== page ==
Quality review of an adverse incident reporting system and root cause analysis of serious adverse surgical incidents in a teaching hospital of Scotland
1 Department of Cardiothoracic Surgery, Royal Infirmary of Edinburgh, 51 Little France Crescent, Old Dalkeith road, Edinburgh, EH16 4SA, UK
2 Department of General Surgery, Royal Infirmary of Edinburgh, 51 Little France Crescent, Old Dalkeith road, Edinburgh, EH16 4SA, UK
3 Department of Orthopaedic Surgery, Royal Infirmary of Edinburgh, 51 Little France Crescent, Old Dalkeith road, Edinburgh, EH16 4SA, UK
4 Department of Surgery, Ninewells Hospital, Dundee, DD1 9SY, UK
Patient Safety in Surgery 2012, 6:21 doi:10.1186/1754-9493-6-21Published: 29 August 2012
A significant proportion of surgical patients are unintentionally harmed during their hospital stay. Root Cause Analysis (RCA) aims to determine the aetiology of adverse incidents that lead to patient harm and produce a series of recommendations, which would minimise the risk of recurrence of similar events, if appropriately applied to clinical practice. A review of the quality of the adverse incident reporting system and the RCA of serious adverse incidents at the Department of Surgery of Ninewells hospital, in Dundee, United Kingdom was performed.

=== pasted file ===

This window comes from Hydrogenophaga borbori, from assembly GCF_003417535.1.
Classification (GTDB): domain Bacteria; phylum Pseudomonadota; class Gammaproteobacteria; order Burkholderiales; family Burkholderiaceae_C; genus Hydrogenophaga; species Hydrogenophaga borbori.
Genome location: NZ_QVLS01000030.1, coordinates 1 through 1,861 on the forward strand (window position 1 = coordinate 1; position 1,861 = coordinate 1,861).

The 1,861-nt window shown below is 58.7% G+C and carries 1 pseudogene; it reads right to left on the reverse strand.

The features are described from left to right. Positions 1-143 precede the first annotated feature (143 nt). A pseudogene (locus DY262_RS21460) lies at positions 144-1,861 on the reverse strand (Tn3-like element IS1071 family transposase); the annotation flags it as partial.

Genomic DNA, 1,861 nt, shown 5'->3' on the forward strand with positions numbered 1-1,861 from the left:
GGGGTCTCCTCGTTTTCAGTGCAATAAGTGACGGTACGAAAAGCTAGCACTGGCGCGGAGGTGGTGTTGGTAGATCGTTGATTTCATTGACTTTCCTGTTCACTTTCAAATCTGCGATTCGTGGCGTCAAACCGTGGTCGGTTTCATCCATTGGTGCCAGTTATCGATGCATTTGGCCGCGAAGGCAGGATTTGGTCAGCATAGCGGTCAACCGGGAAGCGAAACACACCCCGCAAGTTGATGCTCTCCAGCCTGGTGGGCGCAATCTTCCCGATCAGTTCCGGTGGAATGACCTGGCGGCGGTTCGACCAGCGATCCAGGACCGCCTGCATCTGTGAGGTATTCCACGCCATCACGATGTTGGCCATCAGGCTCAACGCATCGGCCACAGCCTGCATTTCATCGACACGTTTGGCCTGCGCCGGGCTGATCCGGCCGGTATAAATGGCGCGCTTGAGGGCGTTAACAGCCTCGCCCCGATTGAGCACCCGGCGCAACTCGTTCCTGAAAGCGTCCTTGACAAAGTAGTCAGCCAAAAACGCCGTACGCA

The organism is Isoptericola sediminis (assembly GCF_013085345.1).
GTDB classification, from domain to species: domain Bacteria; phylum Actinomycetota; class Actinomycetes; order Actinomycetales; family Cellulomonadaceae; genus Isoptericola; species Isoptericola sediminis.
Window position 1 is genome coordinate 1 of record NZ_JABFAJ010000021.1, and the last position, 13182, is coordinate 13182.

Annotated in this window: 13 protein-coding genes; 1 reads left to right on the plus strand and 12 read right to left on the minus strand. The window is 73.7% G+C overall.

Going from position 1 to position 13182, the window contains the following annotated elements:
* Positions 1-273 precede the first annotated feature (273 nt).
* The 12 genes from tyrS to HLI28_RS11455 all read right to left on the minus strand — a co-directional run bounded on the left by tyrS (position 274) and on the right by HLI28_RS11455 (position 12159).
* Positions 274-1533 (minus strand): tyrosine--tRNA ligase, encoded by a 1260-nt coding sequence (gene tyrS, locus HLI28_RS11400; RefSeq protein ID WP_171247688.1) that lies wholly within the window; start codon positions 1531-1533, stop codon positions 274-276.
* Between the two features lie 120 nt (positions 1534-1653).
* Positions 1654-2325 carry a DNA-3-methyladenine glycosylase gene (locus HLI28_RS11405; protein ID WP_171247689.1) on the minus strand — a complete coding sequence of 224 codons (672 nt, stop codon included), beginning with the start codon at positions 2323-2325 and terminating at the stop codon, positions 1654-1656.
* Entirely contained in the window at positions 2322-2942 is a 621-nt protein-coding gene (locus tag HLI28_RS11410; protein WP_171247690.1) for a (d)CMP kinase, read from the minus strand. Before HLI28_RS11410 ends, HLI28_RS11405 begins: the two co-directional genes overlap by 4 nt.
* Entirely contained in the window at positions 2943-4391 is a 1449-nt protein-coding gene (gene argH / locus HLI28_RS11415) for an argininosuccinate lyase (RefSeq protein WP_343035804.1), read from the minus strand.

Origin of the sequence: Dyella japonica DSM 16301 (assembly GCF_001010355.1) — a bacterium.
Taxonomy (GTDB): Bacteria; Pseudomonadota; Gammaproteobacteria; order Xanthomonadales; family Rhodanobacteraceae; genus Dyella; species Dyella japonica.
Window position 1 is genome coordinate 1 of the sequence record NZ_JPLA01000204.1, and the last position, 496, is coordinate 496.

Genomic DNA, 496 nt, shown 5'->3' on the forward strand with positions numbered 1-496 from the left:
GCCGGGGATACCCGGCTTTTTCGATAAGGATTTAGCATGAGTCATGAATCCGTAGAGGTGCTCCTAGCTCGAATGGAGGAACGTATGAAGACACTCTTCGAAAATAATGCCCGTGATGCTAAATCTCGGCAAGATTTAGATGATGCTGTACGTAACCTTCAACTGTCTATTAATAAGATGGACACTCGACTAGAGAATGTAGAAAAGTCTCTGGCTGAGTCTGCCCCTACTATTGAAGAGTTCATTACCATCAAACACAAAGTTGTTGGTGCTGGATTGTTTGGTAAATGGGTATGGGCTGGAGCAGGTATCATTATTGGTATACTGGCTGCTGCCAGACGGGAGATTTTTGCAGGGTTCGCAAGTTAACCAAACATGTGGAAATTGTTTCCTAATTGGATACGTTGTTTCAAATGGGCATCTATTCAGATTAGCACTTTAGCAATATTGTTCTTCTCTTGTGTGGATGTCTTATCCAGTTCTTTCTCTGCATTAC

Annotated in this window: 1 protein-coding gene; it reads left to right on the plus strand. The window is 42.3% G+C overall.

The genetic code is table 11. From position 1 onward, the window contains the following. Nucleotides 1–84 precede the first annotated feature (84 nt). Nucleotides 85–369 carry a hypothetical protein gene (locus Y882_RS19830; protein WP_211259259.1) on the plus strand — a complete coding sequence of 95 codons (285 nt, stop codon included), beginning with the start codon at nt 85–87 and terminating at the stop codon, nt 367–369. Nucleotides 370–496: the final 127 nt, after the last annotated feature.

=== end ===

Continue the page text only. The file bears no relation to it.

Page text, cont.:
The Adverse Incident Management (AIM) database of the Department of Surgery of Ninewells Hospital was retrospectively reviewed. Details of all serious (red, sentinel) incidents recorded between May 2004 and December 2009, including the RCA reports and outcomes, where applicable, were reviewed. Additional related information was gathered by interviewing the involved members of staff.
The total number of reported surgical incidents was 3142, of which 81 (2.58%) cases had been reported as red or sentinel. 19 of the 81 incidents (23.4%) had been inappropriately reported as red. In 31 reports (38.2%) vital information with regards to the details of the adverse incidents had not been recorded. In 12 cases (14.8%) the description of incidents was of poor quality. RCA was performed for 47 cases (58%) and only 12 cases (15%) received recommendations aiming to improve clinical practice.
The results of our study demonstrate the need for improvement in the quality of incident reporting. There are enormous benefits to be gained by this time and resource consuming process, however appropriate staff training on the use of this system is a pre-requisite. Furthermore, sufficient support and resources are required for the implementation of RCA recommendations in clinical practice.